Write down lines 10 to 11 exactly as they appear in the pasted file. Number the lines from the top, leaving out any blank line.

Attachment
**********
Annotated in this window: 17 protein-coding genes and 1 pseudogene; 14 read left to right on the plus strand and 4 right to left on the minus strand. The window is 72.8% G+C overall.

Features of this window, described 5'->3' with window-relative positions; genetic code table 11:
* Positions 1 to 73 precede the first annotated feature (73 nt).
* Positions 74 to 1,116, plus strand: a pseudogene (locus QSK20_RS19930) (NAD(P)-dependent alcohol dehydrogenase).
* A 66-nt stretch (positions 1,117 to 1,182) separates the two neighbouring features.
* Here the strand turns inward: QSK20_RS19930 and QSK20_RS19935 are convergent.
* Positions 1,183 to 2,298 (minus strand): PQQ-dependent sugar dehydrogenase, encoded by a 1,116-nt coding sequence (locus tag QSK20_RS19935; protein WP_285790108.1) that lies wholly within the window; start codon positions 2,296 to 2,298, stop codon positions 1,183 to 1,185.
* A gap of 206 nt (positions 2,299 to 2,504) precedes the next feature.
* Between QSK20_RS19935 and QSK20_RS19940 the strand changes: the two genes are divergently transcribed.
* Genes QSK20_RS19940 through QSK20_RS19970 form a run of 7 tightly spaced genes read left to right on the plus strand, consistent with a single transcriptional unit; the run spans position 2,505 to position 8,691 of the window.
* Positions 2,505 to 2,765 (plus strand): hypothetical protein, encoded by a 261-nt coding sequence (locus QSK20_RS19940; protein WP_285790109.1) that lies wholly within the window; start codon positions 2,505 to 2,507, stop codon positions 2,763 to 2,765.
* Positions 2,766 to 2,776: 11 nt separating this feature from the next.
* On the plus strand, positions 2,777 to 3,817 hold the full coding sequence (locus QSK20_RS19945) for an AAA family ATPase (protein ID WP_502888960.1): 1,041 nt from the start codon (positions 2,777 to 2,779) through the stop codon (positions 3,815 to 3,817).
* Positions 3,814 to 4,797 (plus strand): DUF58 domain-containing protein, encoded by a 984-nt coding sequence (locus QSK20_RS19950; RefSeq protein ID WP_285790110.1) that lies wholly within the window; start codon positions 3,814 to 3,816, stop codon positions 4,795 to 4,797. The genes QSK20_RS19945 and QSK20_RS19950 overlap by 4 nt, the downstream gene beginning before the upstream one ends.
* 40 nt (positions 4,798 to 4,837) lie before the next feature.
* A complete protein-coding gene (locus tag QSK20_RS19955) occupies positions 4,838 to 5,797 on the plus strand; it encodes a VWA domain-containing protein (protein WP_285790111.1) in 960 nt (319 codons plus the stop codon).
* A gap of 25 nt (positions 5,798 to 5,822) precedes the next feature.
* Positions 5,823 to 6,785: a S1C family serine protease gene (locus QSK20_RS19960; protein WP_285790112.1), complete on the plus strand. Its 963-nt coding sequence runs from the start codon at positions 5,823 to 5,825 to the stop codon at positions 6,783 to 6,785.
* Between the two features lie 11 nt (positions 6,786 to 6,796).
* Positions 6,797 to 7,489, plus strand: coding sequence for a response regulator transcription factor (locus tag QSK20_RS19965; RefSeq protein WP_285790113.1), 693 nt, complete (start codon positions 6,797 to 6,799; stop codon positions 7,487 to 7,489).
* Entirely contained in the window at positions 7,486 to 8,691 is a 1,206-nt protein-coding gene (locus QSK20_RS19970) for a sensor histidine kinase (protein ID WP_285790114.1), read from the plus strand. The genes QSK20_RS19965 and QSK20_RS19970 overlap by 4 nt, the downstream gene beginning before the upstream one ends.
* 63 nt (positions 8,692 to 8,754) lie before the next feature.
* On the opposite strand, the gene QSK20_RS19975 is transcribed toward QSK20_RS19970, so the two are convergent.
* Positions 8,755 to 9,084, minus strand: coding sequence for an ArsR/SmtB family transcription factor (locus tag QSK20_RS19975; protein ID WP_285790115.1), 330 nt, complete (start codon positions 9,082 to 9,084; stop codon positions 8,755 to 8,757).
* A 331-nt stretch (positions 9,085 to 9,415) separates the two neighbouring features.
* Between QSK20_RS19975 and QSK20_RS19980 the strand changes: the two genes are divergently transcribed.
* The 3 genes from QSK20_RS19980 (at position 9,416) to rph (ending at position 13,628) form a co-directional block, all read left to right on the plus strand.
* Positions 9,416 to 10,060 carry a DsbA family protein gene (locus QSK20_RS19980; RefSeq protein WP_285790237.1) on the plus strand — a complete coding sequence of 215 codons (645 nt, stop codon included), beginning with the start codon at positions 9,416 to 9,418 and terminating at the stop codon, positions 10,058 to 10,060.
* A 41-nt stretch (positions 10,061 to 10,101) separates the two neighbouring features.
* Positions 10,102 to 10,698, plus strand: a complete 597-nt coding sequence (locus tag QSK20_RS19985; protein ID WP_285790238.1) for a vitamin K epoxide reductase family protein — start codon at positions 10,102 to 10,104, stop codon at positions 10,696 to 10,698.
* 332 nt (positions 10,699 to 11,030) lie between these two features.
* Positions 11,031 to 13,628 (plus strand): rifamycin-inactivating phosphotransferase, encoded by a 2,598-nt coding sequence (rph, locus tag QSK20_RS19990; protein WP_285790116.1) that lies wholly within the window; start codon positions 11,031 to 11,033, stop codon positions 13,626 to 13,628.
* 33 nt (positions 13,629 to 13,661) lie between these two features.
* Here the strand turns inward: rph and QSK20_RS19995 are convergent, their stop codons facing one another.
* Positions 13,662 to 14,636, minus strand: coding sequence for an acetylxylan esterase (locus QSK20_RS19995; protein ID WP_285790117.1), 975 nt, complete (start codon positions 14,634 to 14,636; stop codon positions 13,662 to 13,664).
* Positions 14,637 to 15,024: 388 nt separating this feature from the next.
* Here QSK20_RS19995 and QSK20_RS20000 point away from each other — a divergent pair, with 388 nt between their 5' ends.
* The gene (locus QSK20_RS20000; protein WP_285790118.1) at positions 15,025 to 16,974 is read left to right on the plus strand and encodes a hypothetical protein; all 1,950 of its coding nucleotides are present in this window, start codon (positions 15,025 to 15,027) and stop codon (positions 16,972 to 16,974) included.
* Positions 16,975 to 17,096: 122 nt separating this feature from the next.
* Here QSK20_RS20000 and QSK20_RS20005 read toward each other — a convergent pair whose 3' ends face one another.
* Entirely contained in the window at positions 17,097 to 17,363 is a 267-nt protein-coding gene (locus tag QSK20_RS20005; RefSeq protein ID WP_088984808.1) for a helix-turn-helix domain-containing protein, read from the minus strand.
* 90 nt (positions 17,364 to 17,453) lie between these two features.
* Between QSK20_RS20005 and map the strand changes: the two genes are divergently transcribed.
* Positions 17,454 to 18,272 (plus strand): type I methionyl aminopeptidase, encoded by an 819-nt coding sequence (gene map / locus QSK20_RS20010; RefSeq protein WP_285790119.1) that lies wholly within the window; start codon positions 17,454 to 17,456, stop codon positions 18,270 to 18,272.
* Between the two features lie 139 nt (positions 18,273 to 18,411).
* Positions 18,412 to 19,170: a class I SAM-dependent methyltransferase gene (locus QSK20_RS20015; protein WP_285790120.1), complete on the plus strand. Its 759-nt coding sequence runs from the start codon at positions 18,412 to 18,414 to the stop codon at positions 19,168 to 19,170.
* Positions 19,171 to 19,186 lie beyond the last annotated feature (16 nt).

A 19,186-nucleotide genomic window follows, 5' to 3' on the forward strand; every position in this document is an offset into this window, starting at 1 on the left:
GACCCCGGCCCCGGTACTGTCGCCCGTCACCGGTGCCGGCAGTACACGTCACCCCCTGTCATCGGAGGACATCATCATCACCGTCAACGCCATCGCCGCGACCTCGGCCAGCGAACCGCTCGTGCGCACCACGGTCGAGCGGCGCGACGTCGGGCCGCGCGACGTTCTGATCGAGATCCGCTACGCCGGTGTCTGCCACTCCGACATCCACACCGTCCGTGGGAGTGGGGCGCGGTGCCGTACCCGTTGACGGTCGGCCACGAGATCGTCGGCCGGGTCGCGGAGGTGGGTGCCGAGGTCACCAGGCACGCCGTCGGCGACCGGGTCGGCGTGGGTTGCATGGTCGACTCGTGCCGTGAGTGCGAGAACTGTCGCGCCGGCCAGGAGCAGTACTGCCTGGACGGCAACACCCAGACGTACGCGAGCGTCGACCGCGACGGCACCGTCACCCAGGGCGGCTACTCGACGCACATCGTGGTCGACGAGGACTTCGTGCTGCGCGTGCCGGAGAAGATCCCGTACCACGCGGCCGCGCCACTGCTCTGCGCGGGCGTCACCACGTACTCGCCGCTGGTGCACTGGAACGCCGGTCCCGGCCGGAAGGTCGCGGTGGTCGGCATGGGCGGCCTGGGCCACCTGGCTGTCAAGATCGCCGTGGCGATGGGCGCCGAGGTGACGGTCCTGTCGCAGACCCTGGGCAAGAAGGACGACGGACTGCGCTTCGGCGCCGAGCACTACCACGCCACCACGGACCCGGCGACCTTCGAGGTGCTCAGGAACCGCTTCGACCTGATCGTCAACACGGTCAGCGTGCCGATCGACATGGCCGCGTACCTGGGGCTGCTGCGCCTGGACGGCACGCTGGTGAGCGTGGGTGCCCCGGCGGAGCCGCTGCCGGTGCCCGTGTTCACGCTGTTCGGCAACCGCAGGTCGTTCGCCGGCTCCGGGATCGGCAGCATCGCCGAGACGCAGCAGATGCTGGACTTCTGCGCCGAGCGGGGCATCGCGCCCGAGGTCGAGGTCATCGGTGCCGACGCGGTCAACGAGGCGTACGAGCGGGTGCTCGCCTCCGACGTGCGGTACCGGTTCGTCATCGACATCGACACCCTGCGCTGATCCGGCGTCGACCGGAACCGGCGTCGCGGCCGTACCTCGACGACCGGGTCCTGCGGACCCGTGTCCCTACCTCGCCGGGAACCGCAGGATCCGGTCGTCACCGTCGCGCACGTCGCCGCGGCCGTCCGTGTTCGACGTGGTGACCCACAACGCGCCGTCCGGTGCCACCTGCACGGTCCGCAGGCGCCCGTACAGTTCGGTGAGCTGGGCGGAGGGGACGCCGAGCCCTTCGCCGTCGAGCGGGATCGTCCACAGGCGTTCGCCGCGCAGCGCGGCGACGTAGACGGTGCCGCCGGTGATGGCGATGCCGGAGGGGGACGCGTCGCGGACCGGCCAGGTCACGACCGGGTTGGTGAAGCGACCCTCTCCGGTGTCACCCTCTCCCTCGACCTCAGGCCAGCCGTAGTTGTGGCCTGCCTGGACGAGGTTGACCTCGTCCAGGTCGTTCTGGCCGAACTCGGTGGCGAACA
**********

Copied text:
* Genes QSK20_RS19940 through QSK20_RS19970 form a run of 7 tightly spaced genes read left to right on the plus strand, consistent with a single transcriptional unit; the run spans position 2,505 to position 8,691 of the window.
* Positions 2,505 to 2,765 (plus strand): hypothetical protein, encoded by a 261-nt coding sequence (locus QSK20_RS19940; protein WP_285790109.1) that lies wholly within the window; start codon positions 2,505 to 2,507, stop codon positions 2,763 to 2,765.